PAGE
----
Words have meaning. At least, we like to think so. Otherwise, how would we communicate to each other? For example, let’s look at the word “communicate.” It comes from the Latin communis, which means “common.” Interestingly, the word “community” has the same derivation. Could it be that what communities hold in common is the meaning of the words used in their communication? Indeed, the way in which we communicate to each other helps form a common understanding–the very basis for a common set of values, customs, dialects, and even slang. Given their importance, we should respect words: use them as precisely as we can to express our feelings, to state our perspectives, and to relate the common facts of our existence to each other.
We grant poetic license to the purposeful fabrications and imaginative analogies of fiction writers and poets. For whether we see war’s futility in a soldier’s story or life’s promise in a surging waterfall, it’s not the soldier’s travail or the water’s submission to gravity that captures our imagination. It is the significance of the analogies and symbols presented. Our words can function either as signs, representing physical things in our experience, or they can elicit abstract concepts, even those that defy not only physical representation but also any form of definition. What, for instance, does the word “god” mean to you? However we use our language, we become responsible to the community in which we live for its integrity. Our words not only define us, but also our community, our culture, and even our nation.
So what should we make of analogies that equate the President as Hitler, the Pope as Marxist, conservatives as racist, and liberals as communists? Are these the ruminations emanating from a psyche ward? No, they come from duly elected members of Congress. They are not expressions of the mentally disassociated, but the deliberate distortions of the socially disassociated. You might ask how those we elect can represent us so poorly. Well, the answer rests in a reversal of the power flow in our democracy. Ideally in a democracy the power in governing rests with the people; and the people’s representatives are elected to execute that power in the interest of all—to “promote the general welfare,” as stated in the Constitution. However, our representatives have too often chosen the Madison Avenue mode of influencing and manipulating Americans with false analogies in order to sell a product and to promote self-interest instead of the common interest. When words are used to misrepresent the truth, to excoriate the opposition, and to elicit emotions irrelevant to reality, then more than semantics are violated. The very fabric of the “public forum” in which democracy must flourish is torn to shreds. Public discourse on the merits of diverse opinions is replaced with name-calling and irrelevant accusations. The floor of Congress is no longer the people’s forum, but the stage where power brokers fight for influence, media attention, and the support of campaign financiers.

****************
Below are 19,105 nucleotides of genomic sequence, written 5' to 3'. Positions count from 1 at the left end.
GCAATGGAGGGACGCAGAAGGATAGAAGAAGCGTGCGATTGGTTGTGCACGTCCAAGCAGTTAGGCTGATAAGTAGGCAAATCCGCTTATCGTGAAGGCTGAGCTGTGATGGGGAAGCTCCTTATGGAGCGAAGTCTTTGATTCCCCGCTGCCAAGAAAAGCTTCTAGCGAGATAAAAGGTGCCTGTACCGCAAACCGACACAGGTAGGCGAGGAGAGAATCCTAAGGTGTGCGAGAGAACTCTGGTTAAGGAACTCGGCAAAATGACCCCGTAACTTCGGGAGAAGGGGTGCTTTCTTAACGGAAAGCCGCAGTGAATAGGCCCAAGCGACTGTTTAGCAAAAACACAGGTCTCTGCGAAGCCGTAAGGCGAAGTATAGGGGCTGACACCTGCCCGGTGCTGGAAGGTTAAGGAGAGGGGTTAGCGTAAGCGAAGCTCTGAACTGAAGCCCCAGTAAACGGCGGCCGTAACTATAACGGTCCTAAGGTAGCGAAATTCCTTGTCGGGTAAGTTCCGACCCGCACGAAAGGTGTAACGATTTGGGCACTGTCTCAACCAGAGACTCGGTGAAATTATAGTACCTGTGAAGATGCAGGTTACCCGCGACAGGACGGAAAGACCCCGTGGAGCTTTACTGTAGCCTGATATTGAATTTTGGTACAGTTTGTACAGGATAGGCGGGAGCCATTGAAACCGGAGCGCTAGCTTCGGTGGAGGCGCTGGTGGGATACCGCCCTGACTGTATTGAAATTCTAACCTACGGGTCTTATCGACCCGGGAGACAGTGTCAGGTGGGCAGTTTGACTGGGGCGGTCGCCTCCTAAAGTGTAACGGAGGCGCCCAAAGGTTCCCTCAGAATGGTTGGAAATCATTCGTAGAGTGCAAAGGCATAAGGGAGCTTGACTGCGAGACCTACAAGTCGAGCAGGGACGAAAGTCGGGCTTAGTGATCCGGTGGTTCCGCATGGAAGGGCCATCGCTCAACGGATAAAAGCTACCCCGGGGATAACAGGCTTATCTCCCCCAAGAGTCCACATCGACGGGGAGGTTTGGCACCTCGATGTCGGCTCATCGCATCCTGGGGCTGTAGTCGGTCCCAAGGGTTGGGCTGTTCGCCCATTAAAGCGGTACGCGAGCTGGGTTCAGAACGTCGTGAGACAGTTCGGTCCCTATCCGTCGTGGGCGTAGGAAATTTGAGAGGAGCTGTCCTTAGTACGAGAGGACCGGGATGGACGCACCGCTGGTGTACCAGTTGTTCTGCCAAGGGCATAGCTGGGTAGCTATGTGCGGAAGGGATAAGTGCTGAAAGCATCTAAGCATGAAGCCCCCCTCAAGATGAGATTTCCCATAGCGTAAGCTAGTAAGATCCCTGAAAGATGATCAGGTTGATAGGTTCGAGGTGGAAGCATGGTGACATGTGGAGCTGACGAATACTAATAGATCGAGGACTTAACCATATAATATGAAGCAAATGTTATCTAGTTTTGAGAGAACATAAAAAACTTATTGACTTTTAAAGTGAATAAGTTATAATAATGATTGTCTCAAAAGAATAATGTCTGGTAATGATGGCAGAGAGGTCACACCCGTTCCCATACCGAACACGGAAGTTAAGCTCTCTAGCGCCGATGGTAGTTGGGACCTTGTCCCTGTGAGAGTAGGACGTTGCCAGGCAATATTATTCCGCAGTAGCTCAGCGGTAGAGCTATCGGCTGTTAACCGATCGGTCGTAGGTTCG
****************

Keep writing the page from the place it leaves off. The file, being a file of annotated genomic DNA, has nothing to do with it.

Now we are not a country of one tribe, but of mixed cultures, united by common principles and the rule of law. In the community in which we find ourselves it is imperative that all speech be tolerated and that all opinions or discourse be respected. But, more to the point, that discourse must be a real dialogue if the future of our democracy is to be advanced. “Dialogue” implies an actual transfer/sharing of meaning, not the emptiness of a diatribe, a shouting match, or false analogies. One of the advantages of our nation’s diversity is the richness of perspectives in its populace. We are not bound by any one tradition other that the words in our Constitution and the pledge of allegiance. Those words have meaning and are debased by those who use provocative language without regard for the truth. They vitiate the public forum so necessary in a democracy, corrupt honest communication of diverse perspectives, and pollute our communities with their vitriol. Words do have meaning if used with integrity. Preserving that integrity preserves our own.